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- 21 Jul 2010
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Is the ‘Rich Recovery’ All it’s Cracked Up to be?


Opinions are divided over whether we’re really any closer to a return of the good times

Although there are some recent indicators which bode well for the luxury industry, like the Walpole-Ledbury research and evidence suggesting that the super rich are richer than ever other voices, including Robert Frank of the Wall Street Journal, are warning that the ‘rich recovery’ is stalling. Frank refuses to be blinkered to the other side of the story.

An expert on the American wealthy in particular, and author of “Richistan: A Journey Through the American Wealth Boom and the Lives of the New Rich”, the senior WSJ writer has been pedalling his cautionary tale since June, when he wrote about the ‘Paralyzed Plutocracy’ and examined five broadly psychological reasons for what he saw as a ‘financial lock down’ amongst the rich.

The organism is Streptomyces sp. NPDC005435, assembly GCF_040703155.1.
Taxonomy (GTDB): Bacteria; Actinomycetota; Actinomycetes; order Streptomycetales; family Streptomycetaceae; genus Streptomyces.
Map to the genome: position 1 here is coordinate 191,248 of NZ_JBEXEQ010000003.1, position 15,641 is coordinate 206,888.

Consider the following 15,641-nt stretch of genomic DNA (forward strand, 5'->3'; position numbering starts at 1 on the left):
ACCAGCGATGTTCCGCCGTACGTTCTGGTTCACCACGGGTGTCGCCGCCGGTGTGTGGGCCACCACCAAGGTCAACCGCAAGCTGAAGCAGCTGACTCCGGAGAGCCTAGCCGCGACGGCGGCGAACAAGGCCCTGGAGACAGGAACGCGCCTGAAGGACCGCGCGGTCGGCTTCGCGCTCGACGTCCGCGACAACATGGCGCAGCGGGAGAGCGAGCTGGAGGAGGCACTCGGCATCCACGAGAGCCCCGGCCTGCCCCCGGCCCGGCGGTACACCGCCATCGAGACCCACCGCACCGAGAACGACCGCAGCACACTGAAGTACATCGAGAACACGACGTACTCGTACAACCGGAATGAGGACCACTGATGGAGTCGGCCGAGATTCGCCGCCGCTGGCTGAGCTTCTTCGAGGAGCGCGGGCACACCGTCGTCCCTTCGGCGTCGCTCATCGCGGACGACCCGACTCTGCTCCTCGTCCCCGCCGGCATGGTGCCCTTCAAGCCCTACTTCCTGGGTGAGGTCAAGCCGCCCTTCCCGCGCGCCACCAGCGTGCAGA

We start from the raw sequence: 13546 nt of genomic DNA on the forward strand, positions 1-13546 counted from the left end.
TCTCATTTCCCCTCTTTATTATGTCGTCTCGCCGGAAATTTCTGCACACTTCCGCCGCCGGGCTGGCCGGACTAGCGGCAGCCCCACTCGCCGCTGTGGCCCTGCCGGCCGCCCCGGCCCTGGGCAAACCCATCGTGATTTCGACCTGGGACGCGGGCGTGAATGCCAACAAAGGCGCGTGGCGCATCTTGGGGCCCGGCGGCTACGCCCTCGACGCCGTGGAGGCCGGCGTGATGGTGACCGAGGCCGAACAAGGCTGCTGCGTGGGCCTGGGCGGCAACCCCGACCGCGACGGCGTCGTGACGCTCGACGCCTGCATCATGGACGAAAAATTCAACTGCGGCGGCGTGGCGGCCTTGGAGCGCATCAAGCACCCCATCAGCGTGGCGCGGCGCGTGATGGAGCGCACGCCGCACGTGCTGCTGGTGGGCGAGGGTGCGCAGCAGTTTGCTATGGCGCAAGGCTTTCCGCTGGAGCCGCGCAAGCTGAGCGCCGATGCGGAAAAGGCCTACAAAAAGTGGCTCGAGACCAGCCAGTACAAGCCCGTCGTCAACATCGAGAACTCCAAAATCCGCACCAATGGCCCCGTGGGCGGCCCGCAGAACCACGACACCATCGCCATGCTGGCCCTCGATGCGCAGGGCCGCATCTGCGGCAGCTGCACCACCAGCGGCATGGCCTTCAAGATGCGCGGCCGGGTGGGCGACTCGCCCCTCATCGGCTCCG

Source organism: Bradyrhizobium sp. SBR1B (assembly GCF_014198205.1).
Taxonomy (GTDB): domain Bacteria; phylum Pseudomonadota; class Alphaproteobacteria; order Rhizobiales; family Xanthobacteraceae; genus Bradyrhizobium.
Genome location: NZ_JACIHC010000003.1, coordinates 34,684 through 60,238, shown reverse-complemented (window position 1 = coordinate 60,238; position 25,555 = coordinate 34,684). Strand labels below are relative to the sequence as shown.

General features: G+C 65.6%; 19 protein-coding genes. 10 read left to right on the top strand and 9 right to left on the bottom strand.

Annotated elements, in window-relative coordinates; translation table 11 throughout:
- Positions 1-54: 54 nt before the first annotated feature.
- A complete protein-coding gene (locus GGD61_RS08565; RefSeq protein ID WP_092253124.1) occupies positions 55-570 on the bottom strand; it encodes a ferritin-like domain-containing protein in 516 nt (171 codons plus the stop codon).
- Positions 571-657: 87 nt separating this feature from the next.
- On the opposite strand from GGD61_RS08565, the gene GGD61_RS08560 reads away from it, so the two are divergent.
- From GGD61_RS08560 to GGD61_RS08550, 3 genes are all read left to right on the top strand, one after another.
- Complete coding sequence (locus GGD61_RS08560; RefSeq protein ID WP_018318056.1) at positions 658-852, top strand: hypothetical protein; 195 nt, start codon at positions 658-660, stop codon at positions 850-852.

The stumbling blocks Frank highlighted back in June haven’t really been resolved and in fact there are some indications that confirm his dim outlook. A new survey from Phoenix Marketing International shows that whereas in April 30% of affluent investors were pessimistic about the US economy, that number has now risen to 52%. And the result is that the wealthy feel less inclined to invest their money – the number of millionaire investors planning net decrease in their portfolios has risen to its highest point since June 2009. The worry is that if this mood becomes pervasive, young businesses will struggle to find the finance they need and at a macro-economic level everyone will suffer at both a corporate and an individual level. As Frank puts it, “Rather the leading the recovery, the wealthy seem to be simply following the stock market. When it is up, they are up. When it isn’t, they freeze. That could make for a slow and volatile recovery…”

Admittedly, Frank’s analysis is based mostly on the American economy, yet overall the mixed messages currently circulating throughout the media suggest that the many signs of recovery should still be considered tenuous at best.

Wall Street Journal